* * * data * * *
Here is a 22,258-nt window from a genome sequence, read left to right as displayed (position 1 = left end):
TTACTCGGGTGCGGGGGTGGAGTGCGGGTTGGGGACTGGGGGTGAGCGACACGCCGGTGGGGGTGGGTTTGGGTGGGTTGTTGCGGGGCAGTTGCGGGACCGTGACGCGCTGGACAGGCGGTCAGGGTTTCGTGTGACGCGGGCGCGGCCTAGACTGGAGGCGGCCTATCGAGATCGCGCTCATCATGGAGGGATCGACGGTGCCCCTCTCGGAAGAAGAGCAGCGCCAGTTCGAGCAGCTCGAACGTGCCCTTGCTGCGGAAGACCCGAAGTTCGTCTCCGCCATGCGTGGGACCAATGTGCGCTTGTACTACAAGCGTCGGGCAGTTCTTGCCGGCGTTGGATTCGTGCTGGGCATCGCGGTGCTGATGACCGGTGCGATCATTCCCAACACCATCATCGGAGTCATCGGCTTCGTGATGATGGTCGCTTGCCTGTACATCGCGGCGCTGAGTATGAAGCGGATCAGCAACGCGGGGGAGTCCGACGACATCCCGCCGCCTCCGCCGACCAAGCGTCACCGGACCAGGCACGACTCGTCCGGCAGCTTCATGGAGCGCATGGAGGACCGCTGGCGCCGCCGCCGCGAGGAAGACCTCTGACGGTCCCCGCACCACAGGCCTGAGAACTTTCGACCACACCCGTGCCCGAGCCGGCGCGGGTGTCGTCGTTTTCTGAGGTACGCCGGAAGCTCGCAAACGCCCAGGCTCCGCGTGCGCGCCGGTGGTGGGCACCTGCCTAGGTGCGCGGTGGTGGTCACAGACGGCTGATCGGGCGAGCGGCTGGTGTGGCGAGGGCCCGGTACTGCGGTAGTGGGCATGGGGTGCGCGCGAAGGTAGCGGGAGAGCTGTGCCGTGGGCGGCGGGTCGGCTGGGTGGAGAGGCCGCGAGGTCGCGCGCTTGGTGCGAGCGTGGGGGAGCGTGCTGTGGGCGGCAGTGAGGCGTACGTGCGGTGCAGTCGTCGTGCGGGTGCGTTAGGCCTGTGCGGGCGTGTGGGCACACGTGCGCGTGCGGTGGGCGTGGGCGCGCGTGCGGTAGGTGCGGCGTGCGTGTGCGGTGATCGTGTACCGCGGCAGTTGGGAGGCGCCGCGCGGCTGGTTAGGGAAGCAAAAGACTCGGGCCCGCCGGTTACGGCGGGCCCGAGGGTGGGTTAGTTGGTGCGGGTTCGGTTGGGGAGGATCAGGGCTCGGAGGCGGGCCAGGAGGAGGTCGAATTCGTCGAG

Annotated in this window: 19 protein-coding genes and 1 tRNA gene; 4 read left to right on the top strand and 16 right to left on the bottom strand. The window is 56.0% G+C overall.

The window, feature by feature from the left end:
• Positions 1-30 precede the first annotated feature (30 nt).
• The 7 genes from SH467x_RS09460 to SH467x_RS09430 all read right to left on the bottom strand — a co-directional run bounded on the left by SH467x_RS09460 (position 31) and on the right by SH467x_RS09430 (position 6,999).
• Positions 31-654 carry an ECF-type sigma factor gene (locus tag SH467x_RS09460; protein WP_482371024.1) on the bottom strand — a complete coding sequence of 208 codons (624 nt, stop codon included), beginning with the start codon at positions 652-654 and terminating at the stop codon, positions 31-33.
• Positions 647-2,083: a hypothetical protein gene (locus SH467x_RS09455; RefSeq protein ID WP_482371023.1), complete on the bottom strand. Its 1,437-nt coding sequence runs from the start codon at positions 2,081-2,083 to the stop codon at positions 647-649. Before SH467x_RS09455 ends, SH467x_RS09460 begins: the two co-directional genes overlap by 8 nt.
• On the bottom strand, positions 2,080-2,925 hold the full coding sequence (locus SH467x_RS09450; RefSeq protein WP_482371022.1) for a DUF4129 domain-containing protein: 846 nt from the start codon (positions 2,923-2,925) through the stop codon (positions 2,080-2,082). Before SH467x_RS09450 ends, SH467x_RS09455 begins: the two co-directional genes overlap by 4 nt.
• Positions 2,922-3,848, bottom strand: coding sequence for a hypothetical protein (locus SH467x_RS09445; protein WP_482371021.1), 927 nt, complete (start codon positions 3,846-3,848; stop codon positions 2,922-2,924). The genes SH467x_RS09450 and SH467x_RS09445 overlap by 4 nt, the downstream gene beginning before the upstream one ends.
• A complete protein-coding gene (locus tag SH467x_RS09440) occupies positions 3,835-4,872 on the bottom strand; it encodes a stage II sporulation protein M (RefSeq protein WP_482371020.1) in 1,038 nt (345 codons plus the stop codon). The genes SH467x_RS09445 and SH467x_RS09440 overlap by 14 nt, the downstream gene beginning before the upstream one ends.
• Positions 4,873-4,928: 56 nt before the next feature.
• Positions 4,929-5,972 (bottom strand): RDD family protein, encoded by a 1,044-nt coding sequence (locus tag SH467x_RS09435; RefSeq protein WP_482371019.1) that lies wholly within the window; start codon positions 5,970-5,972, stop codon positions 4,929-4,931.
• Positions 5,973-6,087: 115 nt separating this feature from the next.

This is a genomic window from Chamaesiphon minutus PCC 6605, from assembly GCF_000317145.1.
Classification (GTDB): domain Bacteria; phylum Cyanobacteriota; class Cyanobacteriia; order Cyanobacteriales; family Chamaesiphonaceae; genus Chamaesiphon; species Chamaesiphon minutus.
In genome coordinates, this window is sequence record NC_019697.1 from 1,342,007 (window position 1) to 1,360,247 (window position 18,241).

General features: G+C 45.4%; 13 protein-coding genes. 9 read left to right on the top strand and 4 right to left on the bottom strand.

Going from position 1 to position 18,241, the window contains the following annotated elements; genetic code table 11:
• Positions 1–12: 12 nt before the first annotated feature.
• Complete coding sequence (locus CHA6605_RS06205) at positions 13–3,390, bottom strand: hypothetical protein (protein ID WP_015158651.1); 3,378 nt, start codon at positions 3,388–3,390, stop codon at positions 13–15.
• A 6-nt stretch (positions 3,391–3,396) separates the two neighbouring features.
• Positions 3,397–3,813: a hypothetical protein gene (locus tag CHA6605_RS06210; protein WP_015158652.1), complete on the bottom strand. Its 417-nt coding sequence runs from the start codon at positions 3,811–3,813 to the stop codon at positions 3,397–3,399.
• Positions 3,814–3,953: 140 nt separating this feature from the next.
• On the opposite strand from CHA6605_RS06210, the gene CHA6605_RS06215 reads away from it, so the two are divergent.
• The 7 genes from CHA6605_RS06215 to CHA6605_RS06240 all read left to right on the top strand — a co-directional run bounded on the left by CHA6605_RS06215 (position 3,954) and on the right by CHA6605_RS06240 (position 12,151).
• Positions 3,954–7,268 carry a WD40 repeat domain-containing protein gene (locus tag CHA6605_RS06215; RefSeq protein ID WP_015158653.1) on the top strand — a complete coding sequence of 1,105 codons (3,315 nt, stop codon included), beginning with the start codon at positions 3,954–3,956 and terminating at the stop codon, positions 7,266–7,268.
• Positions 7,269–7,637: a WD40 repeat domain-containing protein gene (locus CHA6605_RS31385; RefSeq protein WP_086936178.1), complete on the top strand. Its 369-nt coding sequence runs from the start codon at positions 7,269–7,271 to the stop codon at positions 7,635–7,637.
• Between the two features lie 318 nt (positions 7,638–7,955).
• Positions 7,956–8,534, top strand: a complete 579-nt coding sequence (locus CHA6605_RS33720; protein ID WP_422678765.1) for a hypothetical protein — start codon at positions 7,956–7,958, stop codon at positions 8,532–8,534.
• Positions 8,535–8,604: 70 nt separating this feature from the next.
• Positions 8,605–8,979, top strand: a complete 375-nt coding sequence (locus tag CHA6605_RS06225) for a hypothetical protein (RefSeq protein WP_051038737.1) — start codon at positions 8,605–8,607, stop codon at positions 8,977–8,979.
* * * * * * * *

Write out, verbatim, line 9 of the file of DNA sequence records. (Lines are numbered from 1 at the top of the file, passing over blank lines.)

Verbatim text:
• On the bottom strand, positions 2,080-2,925 hold the full coding sequence (locus SH467x_RS09450; RefSeq protein WP_482371022.1) for a DUF4129 domain-containing protein: 846 nt from the start codon (positions 2,923-2,925) through the stop codon (positions 2,080-2,082). Before SH467x_RS09450 ends, SH467x_RS09455 begins: the two co-directional genes overlap by 4 nt.